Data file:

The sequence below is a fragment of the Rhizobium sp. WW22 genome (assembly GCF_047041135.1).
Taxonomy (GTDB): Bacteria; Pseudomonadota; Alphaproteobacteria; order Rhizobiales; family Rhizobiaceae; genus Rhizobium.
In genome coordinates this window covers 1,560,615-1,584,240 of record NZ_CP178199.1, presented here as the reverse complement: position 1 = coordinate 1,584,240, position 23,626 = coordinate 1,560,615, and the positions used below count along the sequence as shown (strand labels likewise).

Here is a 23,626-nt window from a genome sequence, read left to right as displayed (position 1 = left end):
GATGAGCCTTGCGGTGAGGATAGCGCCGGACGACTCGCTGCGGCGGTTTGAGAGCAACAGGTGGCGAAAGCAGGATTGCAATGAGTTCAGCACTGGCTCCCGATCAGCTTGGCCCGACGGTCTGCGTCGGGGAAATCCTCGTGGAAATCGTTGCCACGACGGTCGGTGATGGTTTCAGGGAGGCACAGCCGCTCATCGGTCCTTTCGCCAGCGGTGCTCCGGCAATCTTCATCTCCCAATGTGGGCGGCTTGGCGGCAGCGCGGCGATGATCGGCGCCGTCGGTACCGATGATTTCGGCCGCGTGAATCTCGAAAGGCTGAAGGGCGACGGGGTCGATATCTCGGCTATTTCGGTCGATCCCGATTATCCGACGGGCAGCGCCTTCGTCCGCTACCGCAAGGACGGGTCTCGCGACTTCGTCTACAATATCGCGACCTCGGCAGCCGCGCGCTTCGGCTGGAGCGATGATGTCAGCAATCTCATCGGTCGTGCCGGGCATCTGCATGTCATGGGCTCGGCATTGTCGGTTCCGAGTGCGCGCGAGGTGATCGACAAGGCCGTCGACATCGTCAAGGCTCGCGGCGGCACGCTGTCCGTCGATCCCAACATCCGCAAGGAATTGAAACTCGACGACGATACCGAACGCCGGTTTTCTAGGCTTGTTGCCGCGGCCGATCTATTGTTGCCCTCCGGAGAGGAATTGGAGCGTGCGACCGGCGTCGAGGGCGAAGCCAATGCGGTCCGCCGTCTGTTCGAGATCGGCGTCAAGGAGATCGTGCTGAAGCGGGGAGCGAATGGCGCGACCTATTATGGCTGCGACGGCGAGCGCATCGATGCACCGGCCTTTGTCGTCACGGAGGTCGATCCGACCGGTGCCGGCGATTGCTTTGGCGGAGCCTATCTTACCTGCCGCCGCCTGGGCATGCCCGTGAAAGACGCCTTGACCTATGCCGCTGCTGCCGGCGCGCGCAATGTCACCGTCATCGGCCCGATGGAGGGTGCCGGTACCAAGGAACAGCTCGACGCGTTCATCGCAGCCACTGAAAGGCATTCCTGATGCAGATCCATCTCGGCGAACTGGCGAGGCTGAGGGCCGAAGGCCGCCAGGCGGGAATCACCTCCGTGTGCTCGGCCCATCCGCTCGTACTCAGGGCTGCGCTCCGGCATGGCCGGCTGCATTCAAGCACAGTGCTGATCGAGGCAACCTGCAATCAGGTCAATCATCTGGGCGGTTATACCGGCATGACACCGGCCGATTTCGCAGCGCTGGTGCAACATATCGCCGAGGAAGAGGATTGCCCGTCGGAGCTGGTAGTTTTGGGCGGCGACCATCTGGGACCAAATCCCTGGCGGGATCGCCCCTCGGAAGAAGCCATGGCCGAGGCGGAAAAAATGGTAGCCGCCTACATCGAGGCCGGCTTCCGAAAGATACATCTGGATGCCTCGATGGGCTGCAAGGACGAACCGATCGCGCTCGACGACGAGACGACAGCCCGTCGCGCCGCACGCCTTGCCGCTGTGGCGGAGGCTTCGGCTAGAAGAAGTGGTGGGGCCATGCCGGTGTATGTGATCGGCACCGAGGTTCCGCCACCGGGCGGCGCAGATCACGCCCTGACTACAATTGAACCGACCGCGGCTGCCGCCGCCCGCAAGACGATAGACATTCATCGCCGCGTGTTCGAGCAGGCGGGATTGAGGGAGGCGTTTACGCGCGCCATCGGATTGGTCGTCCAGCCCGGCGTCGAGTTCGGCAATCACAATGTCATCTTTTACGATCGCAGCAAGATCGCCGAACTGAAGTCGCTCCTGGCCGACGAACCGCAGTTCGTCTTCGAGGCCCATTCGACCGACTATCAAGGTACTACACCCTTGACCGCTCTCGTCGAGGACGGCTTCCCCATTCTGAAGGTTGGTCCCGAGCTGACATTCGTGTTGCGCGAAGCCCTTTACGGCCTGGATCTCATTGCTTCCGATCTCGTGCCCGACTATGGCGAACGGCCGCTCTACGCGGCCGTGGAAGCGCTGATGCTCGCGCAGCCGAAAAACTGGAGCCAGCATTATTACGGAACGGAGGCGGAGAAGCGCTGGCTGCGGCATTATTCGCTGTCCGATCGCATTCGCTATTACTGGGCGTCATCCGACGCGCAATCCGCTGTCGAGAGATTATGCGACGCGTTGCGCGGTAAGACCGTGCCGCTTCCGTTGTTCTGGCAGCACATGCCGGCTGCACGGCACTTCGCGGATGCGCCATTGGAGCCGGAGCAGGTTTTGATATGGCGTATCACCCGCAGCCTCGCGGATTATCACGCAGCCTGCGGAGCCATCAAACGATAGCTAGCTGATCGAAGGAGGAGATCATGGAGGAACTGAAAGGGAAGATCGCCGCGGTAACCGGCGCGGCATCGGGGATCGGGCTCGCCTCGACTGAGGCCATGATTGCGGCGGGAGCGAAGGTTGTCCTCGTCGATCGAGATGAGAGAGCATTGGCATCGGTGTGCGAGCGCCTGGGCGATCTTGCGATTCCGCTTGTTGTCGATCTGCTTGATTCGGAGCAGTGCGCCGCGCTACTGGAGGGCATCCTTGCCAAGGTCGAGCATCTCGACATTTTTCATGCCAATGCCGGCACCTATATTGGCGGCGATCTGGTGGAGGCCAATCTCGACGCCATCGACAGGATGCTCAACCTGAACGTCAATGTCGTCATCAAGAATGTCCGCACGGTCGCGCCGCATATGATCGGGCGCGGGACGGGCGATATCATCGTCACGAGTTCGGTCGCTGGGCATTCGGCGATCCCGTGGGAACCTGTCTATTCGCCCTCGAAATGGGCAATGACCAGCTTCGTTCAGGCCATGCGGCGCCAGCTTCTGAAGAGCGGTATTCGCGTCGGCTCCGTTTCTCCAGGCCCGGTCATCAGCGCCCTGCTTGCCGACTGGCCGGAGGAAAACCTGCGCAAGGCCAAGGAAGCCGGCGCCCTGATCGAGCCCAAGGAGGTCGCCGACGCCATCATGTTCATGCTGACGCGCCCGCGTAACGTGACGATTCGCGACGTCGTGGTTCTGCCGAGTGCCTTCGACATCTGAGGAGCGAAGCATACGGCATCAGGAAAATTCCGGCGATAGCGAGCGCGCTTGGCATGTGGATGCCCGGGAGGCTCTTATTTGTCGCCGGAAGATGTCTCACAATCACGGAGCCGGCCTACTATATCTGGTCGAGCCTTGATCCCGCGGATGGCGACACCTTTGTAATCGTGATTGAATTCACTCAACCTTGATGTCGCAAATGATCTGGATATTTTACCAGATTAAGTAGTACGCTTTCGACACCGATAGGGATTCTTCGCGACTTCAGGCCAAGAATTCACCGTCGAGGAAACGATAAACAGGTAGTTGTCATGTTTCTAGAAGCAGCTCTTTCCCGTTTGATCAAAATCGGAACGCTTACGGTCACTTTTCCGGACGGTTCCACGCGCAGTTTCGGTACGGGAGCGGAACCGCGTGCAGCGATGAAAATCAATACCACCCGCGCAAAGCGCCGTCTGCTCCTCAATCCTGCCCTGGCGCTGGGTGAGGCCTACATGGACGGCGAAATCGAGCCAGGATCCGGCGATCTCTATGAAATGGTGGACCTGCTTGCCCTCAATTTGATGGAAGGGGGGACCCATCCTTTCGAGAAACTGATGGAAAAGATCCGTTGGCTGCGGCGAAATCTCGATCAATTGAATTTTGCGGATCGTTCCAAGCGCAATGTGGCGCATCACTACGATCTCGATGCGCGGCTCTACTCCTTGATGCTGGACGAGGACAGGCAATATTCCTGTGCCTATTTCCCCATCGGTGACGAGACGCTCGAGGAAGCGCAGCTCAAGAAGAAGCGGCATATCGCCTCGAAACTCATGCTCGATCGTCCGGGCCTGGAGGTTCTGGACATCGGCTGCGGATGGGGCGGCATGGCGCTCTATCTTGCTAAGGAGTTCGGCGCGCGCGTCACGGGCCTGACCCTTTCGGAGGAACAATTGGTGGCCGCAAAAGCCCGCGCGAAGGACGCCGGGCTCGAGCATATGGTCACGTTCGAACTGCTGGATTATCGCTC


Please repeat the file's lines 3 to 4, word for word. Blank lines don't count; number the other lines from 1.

In genome coordinates this window covers 1,560,615-1,584,240 of record NZ_CP178199.1, presented here as the reverse complement: position 1 = coordinate 1,584,240, position 23,626 = coordinate 1,560,615, and the positions used below count along the sequence as shown (strand labels likewise).

Here is a 23,626-nt window from a genome sequence, read left to right as displayed (position 1 = left end):